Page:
Canadian Hemp

What other names is Canadian Hemp known by?

Apocino del Canadá, Apocyn Chanvrin, Apocynum cannabinum, Bitter Root, Cáñamo Canadiense, Cáñamo Indio, Catchfly, Chanvre Canadien, Chanvre du Canada, Chanvre Sauvage, Dogbane, Fly-Trap, Honeybloom, Indian-Hemp, Indian Physic, Milk Ipecac, Milkweed, Wallflower, Wild Cotton.

What is Canadian Hemp?

Canadian hemp is an herb. The root of Canadian hemp is used for medicine.

Despite serious safety concerns, Canadian hemp is used for arthritis, asthma, coughs, bloating, and syphilis. It is also used for heart problems including valvular insufficiency, "senile heart," and weak heart muscles following pneumonia. Canadian hemp is also used to flush fluids out of the body by increasing urine flow.

Some people apply the fresh juice of Canadian hemp directly to the skin for warts.

Insufficient Evidence to Rate Effectiveness for...

  • Heart problems.
  • Increasing urine production.
  • Asthma.
  • Coughs.
  • Swelling.
  • Syphilis.
  • Warts, when applied to the skin.
  • Other conditions.
More evidence is needed to rate the effectiveness of Canadian hemp for these uses.

Natural Medicines Comprehensive Database rates effectiveness based on scientific evidence according to the following scale: Effective, Likely Effective, Possibly Effective, Possibly Ineffective, Likely Ineffective, and Insufficient Evidence to Rate (detailed description of each of the ratings).

Quick GuideVitamin D Deficiency: How Much Vitamin D Is Enough?

Vitamin D Deficiency: How Much Vitamin D Is Enough?

How does Canadian Hemp work?

Canadian hemp contains chemicals that may slow the heartbeat, lower blood pressure, increase the strength of the heartbeat, and increase urine. It may work similarly to the prescription drug digoxin (Lanoxin), but is less effective and causes more side effects.

Are there safety concerns?

Canadian hemp is UNSAFE to take by mouth because of its effects on the heart and other side effects.

Canadian hemp is irritating to the throat, stomach, and intestines; and can cause nausea and vomiting. It can slow the rate of the heartbeat, which can cause the body to release substances that cause the blood pressure to increase.

There's not enough information to know if it is safe to apply Canadian hemp to the skin.

Special Precautions & Warnings:

Pregnancy and breast-feeding: It's UNSAFE for anyone, including pregnant and breast-feeding women, to take Canadian hemp by mouth. The chemicals it contains can harm the heart.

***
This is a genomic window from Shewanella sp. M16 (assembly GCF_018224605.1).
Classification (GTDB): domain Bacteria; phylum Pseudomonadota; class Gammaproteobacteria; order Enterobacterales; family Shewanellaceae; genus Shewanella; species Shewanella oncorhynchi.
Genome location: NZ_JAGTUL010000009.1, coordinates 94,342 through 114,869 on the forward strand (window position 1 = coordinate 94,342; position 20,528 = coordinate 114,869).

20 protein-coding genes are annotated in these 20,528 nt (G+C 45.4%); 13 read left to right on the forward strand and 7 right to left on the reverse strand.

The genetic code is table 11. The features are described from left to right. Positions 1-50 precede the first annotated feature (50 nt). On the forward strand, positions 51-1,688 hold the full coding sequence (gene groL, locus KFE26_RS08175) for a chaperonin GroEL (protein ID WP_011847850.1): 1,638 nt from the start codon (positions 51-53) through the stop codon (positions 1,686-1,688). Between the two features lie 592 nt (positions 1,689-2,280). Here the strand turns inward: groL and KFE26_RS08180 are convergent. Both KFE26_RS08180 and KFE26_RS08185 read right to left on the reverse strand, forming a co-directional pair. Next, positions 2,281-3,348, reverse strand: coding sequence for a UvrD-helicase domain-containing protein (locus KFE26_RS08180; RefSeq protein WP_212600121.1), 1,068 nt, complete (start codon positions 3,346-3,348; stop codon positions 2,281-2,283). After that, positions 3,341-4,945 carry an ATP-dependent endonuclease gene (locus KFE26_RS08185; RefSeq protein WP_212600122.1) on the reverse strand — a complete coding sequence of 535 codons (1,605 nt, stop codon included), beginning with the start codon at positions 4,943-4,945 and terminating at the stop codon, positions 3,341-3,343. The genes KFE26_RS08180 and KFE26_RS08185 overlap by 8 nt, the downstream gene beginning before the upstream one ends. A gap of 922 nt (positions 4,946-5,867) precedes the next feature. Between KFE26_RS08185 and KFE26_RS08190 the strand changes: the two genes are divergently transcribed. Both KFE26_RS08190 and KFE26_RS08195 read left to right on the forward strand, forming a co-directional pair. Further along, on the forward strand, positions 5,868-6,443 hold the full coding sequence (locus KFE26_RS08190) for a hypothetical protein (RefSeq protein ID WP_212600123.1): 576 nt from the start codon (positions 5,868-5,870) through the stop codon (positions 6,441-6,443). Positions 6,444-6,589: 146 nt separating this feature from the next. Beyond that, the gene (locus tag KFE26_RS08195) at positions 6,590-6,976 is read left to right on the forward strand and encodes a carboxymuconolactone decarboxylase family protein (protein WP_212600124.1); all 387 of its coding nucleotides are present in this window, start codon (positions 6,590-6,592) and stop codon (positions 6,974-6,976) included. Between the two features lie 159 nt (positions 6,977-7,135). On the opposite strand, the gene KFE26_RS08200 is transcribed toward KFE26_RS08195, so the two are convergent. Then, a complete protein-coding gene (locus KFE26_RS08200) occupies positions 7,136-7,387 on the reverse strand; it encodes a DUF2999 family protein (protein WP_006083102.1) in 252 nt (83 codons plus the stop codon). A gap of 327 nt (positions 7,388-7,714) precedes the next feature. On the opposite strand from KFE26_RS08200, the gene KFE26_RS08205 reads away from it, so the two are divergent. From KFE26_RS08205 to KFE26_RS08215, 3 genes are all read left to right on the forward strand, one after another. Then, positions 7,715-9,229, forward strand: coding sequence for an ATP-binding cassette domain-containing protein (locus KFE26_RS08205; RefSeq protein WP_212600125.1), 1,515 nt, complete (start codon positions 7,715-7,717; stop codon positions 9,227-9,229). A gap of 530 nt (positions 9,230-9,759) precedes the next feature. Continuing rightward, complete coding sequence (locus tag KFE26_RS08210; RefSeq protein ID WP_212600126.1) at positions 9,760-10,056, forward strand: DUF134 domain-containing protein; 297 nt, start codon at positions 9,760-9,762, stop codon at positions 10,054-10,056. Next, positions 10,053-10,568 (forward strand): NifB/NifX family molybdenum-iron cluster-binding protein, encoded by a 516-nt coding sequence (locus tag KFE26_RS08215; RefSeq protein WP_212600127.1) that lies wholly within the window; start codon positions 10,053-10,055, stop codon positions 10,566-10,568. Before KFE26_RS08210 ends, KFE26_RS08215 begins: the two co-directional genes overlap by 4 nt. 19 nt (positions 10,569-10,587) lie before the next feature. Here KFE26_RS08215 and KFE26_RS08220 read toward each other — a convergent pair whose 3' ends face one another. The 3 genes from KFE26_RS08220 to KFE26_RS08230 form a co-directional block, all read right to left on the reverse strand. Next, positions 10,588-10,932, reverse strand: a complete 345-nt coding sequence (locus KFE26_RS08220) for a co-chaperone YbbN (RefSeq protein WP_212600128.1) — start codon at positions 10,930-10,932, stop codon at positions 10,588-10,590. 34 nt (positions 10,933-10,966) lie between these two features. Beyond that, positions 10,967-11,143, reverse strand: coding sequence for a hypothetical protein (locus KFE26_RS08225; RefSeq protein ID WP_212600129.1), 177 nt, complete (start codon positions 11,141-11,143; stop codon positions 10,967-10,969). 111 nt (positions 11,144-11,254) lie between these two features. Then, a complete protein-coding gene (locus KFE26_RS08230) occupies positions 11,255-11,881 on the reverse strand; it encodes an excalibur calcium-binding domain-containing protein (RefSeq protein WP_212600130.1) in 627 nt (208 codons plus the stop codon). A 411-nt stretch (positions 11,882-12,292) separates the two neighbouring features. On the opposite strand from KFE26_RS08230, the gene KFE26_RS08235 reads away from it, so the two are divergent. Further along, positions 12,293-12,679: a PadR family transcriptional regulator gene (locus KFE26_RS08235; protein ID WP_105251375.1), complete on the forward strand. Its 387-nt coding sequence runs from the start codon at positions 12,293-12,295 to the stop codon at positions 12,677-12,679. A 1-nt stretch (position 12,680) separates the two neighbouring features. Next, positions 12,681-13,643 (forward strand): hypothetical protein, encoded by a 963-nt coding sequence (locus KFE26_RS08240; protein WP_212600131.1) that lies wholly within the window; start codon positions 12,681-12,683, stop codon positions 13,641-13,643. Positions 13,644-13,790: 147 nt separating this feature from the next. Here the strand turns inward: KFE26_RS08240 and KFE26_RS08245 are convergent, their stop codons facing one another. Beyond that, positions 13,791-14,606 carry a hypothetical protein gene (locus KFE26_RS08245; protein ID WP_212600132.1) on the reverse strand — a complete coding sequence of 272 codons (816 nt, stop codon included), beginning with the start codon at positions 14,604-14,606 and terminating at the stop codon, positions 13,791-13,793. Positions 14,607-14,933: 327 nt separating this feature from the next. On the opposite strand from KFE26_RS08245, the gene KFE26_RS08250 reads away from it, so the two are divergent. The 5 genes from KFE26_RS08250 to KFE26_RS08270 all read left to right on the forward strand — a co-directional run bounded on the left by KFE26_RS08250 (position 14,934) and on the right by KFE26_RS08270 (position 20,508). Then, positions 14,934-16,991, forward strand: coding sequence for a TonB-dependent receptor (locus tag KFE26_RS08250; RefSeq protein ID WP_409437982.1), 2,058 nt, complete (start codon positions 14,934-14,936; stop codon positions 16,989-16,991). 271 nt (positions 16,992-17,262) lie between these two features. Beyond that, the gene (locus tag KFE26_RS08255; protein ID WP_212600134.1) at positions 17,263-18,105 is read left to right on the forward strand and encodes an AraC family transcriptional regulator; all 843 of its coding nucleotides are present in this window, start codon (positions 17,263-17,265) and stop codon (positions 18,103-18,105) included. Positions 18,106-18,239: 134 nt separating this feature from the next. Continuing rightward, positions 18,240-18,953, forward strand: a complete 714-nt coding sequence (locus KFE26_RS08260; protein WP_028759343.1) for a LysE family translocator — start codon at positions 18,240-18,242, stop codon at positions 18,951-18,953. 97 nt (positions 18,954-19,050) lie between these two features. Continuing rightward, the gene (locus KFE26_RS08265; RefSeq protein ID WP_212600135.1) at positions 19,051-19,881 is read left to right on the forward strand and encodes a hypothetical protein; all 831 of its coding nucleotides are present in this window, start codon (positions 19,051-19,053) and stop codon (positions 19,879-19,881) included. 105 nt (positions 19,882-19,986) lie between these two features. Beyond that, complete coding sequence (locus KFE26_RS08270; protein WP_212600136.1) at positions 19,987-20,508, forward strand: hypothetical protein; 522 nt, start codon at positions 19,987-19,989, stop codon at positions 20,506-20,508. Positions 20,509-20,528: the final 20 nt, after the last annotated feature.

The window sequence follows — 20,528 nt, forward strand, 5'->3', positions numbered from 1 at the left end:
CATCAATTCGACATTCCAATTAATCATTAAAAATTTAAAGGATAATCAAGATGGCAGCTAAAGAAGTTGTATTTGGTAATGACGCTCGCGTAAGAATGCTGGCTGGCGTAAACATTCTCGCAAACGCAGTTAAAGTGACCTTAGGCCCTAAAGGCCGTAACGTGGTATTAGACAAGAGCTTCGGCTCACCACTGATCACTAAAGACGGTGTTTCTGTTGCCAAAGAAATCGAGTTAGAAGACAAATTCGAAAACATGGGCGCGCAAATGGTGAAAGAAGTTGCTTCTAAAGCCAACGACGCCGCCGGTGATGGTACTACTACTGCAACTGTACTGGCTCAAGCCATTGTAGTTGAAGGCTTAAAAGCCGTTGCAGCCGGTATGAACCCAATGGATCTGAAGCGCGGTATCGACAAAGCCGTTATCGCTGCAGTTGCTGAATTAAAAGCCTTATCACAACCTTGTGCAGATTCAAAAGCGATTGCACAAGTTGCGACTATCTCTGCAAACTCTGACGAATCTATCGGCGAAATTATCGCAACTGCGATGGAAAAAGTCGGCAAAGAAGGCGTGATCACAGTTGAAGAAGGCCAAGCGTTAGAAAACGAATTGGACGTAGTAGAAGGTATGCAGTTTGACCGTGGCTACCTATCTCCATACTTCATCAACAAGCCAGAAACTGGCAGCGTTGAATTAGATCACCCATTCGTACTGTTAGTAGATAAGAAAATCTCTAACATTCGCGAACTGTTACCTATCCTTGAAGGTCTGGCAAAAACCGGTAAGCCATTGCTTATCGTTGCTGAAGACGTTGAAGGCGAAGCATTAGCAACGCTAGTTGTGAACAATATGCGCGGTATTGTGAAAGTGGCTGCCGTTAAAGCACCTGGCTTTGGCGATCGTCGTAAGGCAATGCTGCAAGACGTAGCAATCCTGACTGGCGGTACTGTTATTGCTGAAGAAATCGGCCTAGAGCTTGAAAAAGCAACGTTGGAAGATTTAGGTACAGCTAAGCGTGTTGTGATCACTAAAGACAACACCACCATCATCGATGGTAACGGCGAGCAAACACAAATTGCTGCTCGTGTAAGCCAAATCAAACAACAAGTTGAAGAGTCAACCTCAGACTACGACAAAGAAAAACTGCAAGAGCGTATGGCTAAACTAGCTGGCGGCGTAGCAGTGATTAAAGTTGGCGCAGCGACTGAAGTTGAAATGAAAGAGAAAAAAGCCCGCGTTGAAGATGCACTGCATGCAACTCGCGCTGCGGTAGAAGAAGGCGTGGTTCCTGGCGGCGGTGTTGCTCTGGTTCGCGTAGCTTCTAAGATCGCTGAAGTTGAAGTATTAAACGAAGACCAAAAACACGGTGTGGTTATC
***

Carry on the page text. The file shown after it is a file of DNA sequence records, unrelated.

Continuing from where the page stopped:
Are there any interactions with medications?



Digoxin (Lanoxin)
Interaction Rating: Moderate Be cautious with this combination.
Talk with your health provider.

Digoxin (Lanoxin) helps the heart beat more strongly. Canadian hemp also seems to affect the heart. Taking Canadian hemp along with digoxin can increase the effects of digoxin and increase the risk of side effects. Do not take Canadian hemp if you are taking digoxin (Lanoxin) without talking to your healthcare professional.



Water pills (Diuretic drugs)
Interaction Rating: Moderate Be cautious with this combination.
Talk with your health provider.

Canadian hemp might affect the heart. "Water pills" can decrease potassium in the body. Low potassium levels can also affect the heart and increase the risk of side effects from Canadian hemp.

Some "water pills" that can deplete potassium include chlorothiazide (Diuril), chlorthalidone (Thalitone), furosemide (Lasix), hydrochlorothiazide (HCTZ, HydroDiuril, Microzide), and others.

Dosing considerations for Canadian Hemp.

The appropriate dose of Canadian hemp depends on several factors such as the user's age, health, and several other conditions. At this time there is not enough scientific information to determine an appropriate range of doses for Canadian hemp. Keep in mind that natural products are not always necessarily safe and dosages can be important. Be sure to follow relevant directions on product labels and consult your pharmacist or physician or other healthcare professional before using.
FDA Logo

Report Problems to the Food and Drug Administration

You are encouraged to report negative side effects of prescription drugs to the FDA. Visit the FDA MedWatch website or call 1-800-FDA-1088.


Last Editorial Review: 3/29/2011

Health Solutions From Our Sponsors